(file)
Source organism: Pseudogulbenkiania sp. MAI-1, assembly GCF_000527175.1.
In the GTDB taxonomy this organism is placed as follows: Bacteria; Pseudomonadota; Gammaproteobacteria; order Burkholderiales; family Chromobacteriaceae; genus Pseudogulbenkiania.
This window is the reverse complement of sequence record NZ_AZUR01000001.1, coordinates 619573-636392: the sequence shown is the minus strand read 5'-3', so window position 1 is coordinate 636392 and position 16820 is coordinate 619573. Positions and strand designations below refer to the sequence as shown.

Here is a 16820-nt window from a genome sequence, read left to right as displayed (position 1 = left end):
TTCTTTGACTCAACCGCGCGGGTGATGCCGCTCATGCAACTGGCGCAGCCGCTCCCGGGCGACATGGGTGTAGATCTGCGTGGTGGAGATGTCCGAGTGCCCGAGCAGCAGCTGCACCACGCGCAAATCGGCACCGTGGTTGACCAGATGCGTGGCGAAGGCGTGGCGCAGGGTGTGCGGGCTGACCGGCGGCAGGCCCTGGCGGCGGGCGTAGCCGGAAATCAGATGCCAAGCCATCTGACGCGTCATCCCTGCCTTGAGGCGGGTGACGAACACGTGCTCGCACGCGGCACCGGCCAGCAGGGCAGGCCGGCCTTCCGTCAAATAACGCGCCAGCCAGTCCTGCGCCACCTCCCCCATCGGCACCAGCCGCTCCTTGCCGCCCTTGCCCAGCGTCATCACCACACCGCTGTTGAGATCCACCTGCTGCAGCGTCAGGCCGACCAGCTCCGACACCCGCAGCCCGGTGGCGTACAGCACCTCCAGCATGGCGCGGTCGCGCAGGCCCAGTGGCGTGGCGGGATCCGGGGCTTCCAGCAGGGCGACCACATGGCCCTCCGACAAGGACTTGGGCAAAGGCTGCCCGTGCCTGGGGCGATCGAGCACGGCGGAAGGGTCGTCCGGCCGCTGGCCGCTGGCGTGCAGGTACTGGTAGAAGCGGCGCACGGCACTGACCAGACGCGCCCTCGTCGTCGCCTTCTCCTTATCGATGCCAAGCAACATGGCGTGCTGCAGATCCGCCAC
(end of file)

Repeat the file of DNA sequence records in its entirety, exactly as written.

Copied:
Source organism: Pseudogulbenkiania sp. MAI-1, assembly GCF_000527175.1.
In the GTDB taxonomy this organism is placed as follows: Bacteria; Pseudomonadota; Gammaproteobacteria; order Burkholderiales; family Chromobacteriaceae; genus Pseudogulbenkiania.
This window is the reverse complement of sequence record NZ_AZUR01000001.1, coordinates 619573-636392: the sequence shown is the minus strand read 5'-3', so window position 1 is coordinate 636392 and position 16820 is coordinate 619573. Positions and strand designations below refer to the sequence as shown.

Here is a 16820-nt window from a genome sequence, read left to right as displayed (position 1 = left end):
TTCTTTGACTCAACCGCGCGGGTGATGCCGCTCATGCAACTGGCGCAGCCGCTCCCGGGCGACATGGGTGTAGATCTGCGTGGTGGAGATGTCCGAGTGCCCGAGCAGCAGCTGCACCACGCGCAAATCGGCACCGTGGTTGACCAGATGCGTGGCGAAGGCGTGGCGCAGGGTGTGCGGGCTGACCGGCGGCAGGCCCTGGCGGCGGGCGTAGCCGGAAATCAGATGCCAAGCCATCTGACGCGTCATCCCTGCCTTGAGGCGGGTGACGAACACGTGCTCGCACGCGGCACCGGCCAGCAGGGCAGGCCGGCCTTCCGTCAAATAACGCGCCAGCCAGTCCTGCGCCACCTCCCCCATCGGCACCAGCCGCTCCTTGCCGCCCTTGCCCAGCGTCATCACCACACCGCTGTTGAGATCCACCTGCTGCAGCGTCAGGCCGACCAGCTCCGACACCCGCAGCCCGGTGGCGTACAGCACCTCCAGCATGGCGCGGTCGCGCAGGCCCAGTGGCGTGGCGGGATCCGGGGCTTCCAGCAGGGCGACCACATGGCCCTCCGACAAGGACTTGGGCAAAGGCTGCCCGTGCCTGGGGCGATCGAGCACGGCGGAAGGGTCGTCCGGCCGCTGGCCGCTGGCGTGCAGGTACTGGTAGAAGCGGCGCACGGCACTGACCAGACGCGCCCTCGTCGTCGCCTTCTCCTTATCGATGCCAAGCAACATGGCGTGCTGCAGATCCGCCAC